In a recent post, Treppenwitz shared his conviction that Islam “is a modern, made up religion that flies in the face of all historical evidence, not to mention is incapable of coexisting with other faiths.”
Not surprisingly, there were some ruffled feathers in the wake of Trep’s disclosure. The ruffled individual asked for clarification about what makes Islam “made-up” and Judaism “authentic.” No one else responded, so I wrote out my own thoughts on the matter in a comment:
My rule of thumb regarding religion is as follows: 1) beware any religion whose main revelatory experiences were by lone individuals; 2) beware any religion that views everyone else as the enemy, the Infidel, or says everyone else must convert or die/burn in hell; 3) beware any religion that encourages suffering, poverty, fatalism, or martyrdom; 4) beware any religion that has two standards of justice, one for believers and another for everyone else; and 5) beware any religion where belief is more important than behavior, scholarship, personal responsibility, and the sanctity of life. (Kind of narrows it down, don’t it?)
While I vigorously defend anyone’s right to follow the religion of their choice, I have personally never understood the appeal of Christianity or Islam. Without getting into hair-splitting detail, they have seemed to me to be punitive in nature, unforgiving of dissent, war-mongering, and theologically insubstantial. The image of Christians torturing Jews to get them to convert or burning one another for heresy, of Muslims slaughtering Jews for sport, and Christians and Muslims clashing over possession of Jerusalem, killed any interest I could have had in them long ago. I know there’s much more to each of them than these sordid chapters of their histories, but I’m just not that into it.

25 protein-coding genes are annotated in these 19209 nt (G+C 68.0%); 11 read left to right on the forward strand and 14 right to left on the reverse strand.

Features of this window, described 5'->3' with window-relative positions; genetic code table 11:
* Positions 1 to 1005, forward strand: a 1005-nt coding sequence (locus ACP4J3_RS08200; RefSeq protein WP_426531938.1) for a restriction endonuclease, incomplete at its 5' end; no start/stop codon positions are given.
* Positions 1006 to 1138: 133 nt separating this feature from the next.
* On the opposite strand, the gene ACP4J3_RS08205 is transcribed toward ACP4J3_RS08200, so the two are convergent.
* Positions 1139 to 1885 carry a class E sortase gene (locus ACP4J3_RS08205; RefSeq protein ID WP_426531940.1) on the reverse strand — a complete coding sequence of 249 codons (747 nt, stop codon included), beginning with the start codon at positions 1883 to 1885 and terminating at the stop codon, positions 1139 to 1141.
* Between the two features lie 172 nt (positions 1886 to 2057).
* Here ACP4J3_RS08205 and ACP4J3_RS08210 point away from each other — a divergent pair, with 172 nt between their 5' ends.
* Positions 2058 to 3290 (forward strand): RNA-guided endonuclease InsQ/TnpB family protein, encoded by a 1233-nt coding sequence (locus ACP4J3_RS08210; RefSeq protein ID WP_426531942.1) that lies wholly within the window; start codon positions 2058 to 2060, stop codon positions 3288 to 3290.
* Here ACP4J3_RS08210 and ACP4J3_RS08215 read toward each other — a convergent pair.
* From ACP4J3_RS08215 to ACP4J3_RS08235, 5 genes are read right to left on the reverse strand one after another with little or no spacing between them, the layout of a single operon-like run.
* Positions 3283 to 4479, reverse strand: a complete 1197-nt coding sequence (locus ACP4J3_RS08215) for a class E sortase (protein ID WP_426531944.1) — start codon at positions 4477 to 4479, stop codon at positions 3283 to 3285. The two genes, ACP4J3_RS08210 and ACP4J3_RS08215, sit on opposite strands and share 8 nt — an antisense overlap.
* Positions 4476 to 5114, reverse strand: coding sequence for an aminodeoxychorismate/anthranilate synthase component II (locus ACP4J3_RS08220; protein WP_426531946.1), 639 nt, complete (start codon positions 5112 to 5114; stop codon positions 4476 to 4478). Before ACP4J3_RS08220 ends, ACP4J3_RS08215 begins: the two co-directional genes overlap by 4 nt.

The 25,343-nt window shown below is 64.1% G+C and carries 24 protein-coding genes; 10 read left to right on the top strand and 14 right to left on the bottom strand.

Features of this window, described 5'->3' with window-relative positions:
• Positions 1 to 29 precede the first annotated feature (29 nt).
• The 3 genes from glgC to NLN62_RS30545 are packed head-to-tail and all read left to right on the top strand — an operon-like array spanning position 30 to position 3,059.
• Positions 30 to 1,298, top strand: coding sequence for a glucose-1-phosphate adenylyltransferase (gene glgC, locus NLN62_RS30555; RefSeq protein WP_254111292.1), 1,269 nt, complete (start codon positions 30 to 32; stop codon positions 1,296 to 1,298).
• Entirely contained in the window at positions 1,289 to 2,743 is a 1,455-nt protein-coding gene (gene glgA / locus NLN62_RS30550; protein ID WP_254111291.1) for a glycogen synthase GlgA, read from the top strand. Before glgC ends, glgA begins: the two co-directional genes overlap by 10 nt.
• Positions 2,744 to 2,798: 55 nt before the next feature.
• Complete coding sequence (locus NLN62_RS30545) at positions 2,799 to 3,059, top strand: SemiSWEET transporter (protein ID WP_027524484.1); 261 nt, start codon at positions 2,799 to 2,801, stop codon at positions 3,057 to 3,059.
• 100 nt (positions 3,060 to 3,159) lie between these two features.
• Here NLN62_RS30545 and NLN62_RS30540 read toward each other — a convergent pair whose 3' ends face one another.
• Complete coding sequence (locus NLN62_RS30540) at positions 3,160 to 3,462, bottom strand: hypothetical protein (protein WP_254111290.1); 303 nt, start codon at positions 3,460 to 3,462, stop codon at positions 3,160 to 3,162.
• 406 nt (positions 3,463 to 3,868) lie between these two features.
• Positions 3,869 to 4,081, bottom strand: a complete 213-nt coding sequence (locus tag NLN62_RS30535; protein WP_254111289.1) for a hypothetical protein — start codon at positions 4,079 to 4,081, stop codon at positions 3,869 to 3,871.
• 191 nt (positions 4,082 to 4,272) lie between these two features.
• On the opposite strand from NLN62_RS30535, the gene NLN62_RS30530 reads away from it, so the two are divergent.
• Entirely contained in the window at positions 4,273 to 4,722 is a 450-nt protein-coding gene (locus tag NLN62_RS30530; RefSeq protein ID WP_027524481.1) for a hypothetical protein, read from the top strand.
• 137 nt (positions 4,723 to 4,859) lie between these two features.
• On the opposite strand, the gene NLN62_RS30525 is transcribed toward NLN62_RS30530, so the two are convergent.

When I decided to give Judaism a serious crack, I couldn’t help but be impressed. Don’t have to be Jewish to have a portion in the world to come? Check. Value of human life same for non-Jews as for Jews? Check. Primary importance on behavior rather than faith? Check. Belief that poverty, disease, unhappiness and suffering are bad? Check. Belief that we are responsible for our own behavior, and have the power to change ourselves and the world for good? Check.
Guess I’m set.